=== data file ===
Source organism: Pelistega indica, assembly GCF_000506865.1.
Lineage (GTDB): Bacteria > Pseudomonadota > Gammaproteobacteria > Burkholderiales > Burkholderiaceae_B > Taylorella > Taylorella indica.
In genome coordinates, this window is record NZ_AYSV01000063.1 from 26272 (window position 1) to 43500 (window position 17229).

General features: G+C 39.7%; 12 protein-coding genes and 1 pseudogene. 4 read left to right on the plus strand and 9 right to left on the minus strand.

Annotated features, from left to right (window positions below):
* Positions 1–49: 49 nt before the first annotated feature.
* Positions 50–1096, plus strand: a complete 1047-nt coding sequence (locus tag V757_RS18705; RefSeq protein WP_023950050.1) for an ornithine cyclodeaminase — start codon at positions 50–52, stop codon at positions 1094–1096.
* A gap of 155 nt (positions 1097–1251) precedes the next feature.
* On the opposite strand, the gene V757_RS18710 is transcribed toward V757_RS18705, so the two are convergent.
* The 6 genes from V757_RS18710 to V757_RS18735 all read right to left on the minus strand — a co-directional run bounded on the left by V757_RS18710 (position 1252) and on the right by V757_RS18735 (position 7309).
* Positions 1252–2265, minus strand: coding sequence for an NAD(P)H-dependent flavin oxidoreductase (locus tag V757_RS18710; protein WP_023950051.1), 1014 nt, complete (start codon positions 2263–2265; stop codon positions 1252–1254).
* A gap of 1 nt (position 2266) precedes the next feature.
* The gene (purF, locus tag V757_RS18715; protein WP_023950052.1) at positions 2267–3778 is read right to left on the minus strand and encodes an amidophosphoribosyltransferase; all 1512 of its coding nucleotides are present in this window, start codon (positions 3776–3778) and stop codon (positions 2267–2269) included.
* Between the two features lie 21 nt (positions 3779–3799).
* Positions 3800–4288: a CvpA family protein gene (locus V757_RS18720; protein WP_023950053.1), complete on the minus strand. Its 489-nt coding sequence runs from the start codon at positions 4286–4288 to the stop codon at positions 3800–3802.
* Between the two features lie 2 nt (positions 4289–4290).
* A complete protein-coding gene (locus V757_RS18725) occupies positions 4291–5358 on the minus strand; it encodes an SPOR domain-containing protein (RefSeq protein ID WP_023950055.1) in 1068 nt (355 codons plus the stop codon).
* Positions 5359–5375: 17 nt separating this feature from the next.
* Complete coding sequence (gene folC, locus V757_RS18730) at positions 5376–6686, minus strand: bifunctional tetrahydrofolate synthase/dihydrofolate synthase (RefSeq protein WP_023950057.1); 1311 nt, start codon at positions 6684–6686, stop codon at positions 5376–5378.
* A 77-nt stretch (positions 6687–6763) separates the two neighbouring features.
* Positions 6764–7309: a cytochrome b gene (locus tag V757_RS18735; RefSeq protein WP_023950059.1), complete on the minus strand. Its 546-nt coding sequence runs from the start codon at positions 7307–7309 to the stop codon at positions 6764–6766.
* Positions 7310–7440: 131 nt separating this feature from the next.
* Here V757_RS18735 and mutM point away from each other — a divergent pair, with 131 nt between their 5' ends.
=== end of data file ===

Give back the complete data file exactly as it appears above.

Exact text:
Source organism: Pelistega indica, assembly GCF_000506865.1.
Lineage (GTDB): Bacteria > Pseudomonadota > Gammaproteobacteria > Burkholderiales > Burkholderiaceae_B > Taylorella > Taylorella indica.
In genome coordinates, this window is record NZ_AYSV01000063.1 from 26272 (window position 1) to 43500 (window position 17229).

General features: G+C 39.7%; 12 protein-coding genes and 1 pseudogene. 4 read left to right on the plus strand and 9 right to left on the minus strand.

Annotated features, from left to right (window positions below):
* Positions 1–49: 49 nt before the first annotated feature.
* Positions 50–1096, plus strand: a complete 1047-nt coding sequence (locus tag V757_RS18705; RefSeq protein WP_023950050.1) for an ornithine cyclodeaminase — start codon at positions 50–52, stop codon at positions 1094–1096.
* A gap of 155 nt (positions 1097–1251) precedes the next feature.
* On the opposite strand, the gene V757_RS18710 is transcribed toward V757_RS18705, so the two are convergent.
* The 6 genes from V757_RS18710 to V757_RS18735 all read right to left on the minus strand — a co-directional run bounded on the left by V757_RS18710 (position 1252) and on the right by V757_RS18735 (position 7309).
* Positions 1252–2265, minus strand: coding sequence for an NAD(P)H-dependent flavin oxidoreductase (locus tag V757_RS18710; protein WP_023950051.1), 1014 nt, complete (start codon positions 2263–2265; stop codon positions 1252–1254).
* A gap of 1 nt (position 2266) precedes the next feature.
* The gene (purF, locus tag V757_RS18715; protein WP_023950052.1) at positions 2267–3778 is read right to left on the minus strand and encodes an amidophosphoribosyltransferase; all 1512 of its coding nucleotides are present in this window, start codon (positions 3776–3778) and stop codon (positions 2267–2269) included.
* Between the two features lie 21 nt (positions 3779–3799).
* Positions 3800–4288: a CvpA family protein gene (locus V757_RS18720; protein WP_023950053.1), complete on the minus strand. Its 489-nt coding sequence runs from the start codon at positions 4286–4288 to the stop codon at positions 3800–3802.
* Between the two features lie 2 nt (positions 4289–4290).
* A complete protein-coding gene (locus V757_RS18725) occupies positions 4291–5358 on the minus strand; it encodes an SPOR domain-containing protein (RefSeq protein ID WP_023950055.1) in 1068 nt (355 codons plus the stop codon).
* Positions 5359–5375: 17 nt separating this feature from the next.
* Complete coding sequence (gene folC, locus V757_RS18730) at positions 5376–6686, minus strand: bifunctional tetrahydrofolate synthase/dihydrofolate synthase (RefSeq protein WP_023950057.1); 1311 nt, start codon at positions 6684–6686, stop codon at positions 5376–5378.
* A 77-nt stretch (positions 6687–6763) separates the two neighbouring features.
* Positions 6764–7309: a cytochrome b gene (locus tag V757_RS18735; RefSeq protein WP_023950059.1), complete on the minus strand. Its 546-nt coding sequence runs from the start codon at positions 7307–7309 to the stop codon at positions 6764–6766.
* Positions 7310–7440: 131 nt separating this feature from the next.
* Here V757_RS18735 and mutM point away from each other — a divergent pair, with 131 nt between their 5' ends.